Placer County budget challenges, building projects marked 2011

Revenue-sharing fund debate, CEO Miller’s retirement announcement, new county appointments also made headlines
By: Gus Thomson, Journal Staff Writer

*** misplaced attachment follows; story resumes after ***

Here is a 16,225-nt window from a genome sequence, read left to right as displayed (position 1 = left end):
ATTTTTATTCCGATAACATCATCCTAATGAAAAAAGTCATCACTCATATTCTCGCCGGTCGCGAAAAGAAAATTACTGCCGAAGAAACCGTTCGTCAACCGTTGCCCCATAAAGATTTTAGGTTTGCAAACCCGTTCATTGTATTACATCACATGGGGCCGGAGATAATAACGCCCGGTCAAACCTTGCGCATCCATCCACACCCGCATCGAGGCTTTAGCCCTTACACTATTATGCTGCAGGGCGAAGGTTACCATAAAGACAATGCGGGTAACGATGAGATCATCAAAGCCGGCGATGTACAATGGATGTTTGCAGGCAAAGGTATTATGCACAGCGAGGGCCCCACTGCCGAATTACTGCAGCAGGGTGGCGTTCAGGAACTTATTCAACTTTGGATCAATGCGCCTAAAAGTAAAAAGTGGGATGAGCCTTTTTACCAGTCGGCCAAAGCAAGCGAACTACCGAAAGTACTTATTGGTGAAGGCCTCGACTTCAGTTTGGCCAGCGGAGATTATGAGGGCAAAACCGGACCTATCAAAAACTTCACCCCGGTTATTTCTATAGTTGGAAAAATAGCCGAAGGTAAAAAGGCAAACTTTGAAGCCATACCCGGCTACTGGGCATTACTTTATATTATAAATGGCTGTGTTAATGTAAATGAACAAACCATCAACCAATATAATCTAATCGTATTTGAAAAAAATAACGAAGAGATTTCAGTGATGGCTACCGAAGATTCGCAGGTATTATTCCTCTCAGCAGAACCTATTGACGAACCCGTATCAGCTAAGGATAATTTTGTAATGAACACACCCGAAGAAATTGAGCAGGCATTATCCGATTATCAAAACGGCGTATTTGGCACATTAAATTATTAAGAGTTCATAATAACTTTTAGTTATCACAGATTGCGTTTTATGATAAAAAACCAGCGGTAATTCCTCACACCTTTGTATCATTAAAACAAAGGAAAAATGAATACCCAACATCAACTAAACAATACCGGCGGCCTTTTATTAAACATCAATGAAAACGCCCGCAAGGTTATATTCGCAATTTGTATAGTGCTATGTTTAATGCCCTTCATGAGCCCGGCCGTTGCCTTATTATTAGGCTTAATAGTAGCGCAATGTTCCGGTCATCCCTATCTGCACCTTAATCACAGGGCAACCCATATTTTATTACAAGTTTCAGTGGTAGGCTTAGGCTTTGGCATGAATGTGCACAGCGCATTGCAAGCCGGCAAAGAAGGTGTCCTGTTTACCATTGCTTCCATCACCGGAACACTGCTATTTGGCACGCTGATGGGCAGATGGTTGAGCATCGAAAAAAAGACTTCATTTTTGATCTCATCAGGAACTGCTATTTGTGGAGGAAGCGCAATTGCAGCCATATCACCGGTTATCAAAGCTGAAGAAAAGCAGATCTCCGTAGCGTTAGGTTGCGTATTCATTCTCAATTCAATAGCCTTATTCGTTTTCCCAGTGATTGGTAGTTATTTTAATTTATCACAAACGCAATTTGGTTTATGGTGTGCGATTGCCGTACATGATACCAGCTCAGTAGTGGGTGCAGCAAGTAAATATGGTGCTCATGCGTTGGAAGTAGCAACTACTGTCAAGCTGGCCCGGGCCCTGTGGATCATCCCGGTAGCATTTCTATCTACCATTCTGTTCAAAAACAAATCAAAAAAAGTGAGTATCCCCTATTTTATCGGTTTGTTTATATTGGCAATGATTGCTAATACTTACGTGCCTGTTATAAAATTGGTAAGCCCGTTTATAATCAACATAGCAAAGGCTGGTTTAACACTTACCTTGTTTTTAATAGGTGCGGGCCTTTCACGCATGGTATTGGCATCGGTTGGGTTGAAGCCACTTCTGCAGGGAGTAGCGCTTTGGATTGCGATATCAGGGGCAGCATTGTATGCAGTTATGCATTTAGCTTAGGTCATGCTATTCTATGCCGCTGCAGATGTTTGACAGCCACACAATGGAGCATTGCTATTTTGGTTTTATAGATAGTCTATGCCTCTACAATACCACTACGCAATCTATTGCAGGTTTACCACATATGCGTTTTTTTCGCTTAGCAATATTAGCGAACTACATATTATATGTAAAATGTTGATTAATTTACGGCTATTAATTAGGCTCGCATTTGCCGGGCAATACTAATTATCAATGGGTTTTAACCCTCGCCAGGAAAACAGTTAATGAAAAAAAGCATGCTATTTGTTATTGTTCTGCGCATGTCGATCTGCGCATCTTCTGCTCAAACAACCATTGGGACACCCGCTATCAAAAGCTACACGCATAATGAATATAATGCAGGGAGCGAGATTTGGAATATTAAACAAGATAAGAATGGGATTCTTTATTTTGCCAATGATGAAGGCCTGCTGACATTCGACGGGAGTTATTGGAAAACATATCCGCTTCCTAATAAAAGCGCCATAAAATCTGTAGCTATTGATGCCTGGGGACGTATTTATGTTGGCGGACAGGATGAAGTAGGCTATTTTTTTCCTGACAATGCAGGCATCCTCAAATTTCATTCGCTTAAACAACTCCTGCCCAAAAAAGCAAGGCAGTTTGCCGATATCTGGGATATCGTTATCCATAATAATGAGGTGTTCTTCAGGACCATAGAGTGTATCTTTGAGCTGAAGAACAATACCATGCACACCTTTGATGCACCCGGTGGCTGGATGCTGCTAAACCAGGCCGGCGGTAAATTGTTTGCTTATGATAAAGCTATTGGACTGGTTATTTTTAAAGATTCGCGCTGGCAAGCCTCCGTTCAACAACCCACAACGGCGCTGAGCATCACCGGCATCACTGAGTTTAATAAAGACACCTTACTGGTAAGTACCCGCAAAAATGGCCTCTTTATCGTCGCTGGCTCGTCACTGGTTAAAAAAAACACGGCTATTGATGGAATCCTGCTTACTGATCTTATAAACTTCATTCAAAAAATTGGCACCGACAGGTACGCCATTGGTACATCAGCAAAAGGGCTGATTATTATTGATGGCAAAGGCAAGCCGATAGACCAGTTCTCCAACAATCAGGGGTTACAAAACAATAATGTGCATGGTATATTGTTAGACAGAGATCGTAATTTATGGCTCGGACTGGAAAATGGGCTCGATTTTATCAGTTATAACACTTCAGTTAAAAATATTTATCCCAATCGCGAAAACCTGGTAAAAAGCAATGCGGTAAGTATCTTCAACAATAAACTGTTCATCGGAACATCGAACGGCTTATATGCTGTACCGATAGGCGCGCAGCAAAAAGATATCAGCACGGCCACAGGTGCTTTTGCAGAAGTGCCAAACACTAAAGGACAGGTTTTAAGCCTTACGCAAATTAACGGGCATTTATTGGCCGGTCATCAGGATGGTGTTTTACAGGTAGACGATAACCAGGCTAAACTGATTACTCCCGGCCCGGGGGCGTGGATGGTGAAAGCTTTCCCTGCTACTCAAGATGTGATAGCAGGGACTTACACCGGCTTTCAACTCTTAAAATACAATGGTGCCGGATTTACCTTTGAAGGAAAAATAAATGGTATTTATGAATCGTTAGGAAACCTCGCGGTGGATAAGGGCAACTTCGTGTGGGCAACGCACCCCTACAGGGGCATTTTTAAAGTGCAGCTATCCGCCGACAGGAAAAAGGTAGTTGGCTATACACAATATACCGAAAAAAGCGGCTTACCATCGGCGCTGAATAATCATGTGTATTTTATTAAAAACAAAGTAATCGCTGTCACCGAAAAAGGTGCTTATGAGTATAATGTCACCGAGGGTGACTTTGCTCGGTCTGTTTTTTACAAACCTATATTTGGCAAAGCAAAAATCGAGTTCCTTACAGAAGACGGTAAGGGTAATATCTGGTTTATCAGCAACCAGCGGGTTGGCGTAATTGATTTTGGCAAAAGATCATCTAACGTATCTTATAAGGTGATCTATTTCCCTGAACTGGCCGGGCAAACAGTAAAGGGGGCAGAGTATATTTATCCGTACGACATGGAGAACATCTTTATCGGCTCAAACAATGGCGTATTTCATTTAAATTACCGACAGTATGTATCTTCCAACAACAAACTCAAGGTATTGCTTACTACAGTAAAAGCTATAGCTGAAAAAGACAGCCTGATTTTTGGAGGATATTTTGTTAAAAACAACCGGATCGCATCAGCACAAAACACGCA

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Budget challenges continued to cast a shadow over Placer County operations in 2011. But the year now ending also was marked with continued debate over a $100,000 charity fund, the impending retirement of the county’s top manager, a shift in Auburn representation and more staff changes. This year’s county spending plan has dropped by 1.1 percent to $765.8 million. Despite the decrease, Chairman Robert Weygandt could characterize the county’s financial position as “healthy” and said Placer was doing much better that many other local governments that had to impose major layoffs. The ongoing sag in the housing industry continued to have a negative impact on the county budget – but finance and budget operations manager Graham Knaus reported to supervisors that the good news was that the drop in assessment roll values had slowed. The decrease was 2.96 percent this past year, compared with 6.25 percent the year before. Newly sworn-in Supervisor Jack Duran of Roseville provided the board with an opportunity for some spirited debate over the future of the county’s revenue-sharing fund. The fund provides $100,000 in taxpayer funds for supervisors to control and distribute. Duran and District 5 Supervisor Jennifer Montgomery were on the losing end of a vote to keep the fund on hold but did advocate successfully for more clearer and public reporting on the process. Citing the need to look at other budget priorities during lean times, Duran favored establishing a new county committee to field recommendations for revenue-sharing donations from supervisors. But he could gain no support from Supervisors Kirk Uhler, Jim Holmes and Weygandt. “If I write the check, what does that say about me if I don’t have the money to pay it?” Duran asked. Redistricting decisions were made by supervisors and that resulted in Montgomery’s eastern Placer County district taking in all of the city of Auburn. The move reflected relatively stagnant growth in eastern Placer County while the tri-city area of Roseville, Lincoln and Rocklin, boomed during the first decade of the century. Holmes, a graduate of Auburn’s Placer High School whose brother, Mike, is an Auburn City Council member, reluctantly accepted new boundaries which left his district outside Auburn. County Executive Officer Tom Miller – the county’s top manager – announced this month that he will be retiring early in the new year. Miller took the CEO’s post in 2005 and steered it through budget losses, testy contract negotiations, attempts to avoid layoffs and construction of several new county buildings paid mostly through developer fees taken in during Placer’s unprecedented economic growth spurt. While the construction industry was relatively stagnant in the region, Placer County was moving ahead with a new $98 million adult correctional facility in Roseville. A second major project – the $74 million Foresthill Bridge seismic retrofit and painting project was started in late winter, with federal coffers picking up nearly 90 percent of costs, while state funds were pledged for the rest. Also during 2011, the county filled two key management posts from within its own ranks. Mary George, who started with Placer County as a library clerk, was promoted to director of library services. Marshall Hopper, a 14-year Probation Department employee, was named to replace the retiring Stephen Pecor. Pecor stepped own after 29 years with the county, including the last five as chief probation officer.